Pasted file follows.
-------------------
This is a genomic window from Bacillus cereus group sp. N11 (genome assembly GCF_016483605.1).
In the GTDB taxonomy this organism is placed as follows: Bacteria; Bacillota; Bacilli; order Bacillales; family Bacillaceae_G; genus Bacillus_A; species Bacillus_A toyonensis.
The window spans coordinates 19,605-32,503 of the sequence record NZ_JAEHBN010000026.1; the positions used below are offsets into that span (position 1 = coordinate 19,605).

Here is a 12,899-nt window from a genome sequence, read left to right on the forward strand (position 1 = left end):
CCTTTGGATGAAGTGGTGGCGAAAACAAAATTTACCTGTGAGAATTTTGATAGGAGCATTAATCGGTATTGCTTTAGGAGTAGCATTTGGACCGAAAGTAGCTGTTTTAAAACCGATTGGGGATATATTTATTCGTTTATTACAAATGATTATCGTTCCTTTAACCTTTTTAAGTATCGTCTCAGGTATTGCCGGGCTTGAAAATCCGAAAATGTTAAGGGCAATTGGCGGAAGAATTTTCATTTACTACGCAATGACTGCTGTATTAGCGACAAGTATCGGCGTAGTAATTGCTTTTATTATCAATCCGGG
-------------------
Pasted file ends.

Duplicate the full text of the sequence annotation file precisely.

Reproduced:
This is a genomic window from Bacillus cereus group sp. N11 (genome assembly GCF_016483605.1).
In the GTDB taxonomy this organism is placed as follows: Bacteria; Bacillota; Bacilli; order Bacillales; family Bacillaceae_G; genus Bacillus_A; species Bacillus_A toyonensis.
The window spans coordinates 19,605-32,503 of the sequence record NZ_JAEHBN010000026.1; the positions used below are offsets into that span (position 1 = coordinate 19,605).

Here is a 12,899-nt window from a genome sequence, read left to right on the forward strand (position 1 = left end):
CCTTTGGATGAAGTGGTGGCGAAAACAAAATTTACCTGTGAGAATTTTGATAGGAGCATTAATCGGTATTGCTTTAGGAGTAGCATTTGGACCGAAAGTAGCTGTTTTAAAACCGATTGGGGATATATTTATTCGTTTATTACAAATGATTATCGTTCCTTTAACCTTTTTAAGTATCGTCTCAGGTATTGCCGGGCTTGAAAATCCGAAAATGTTAAGGGCAATTGGCGGAAGAATTTTCATTTACTACGCAATGACTGCTGTATTAGCGACAAGTATCGGCGTAGTAATTGCTTTTATTATCAATCCGGG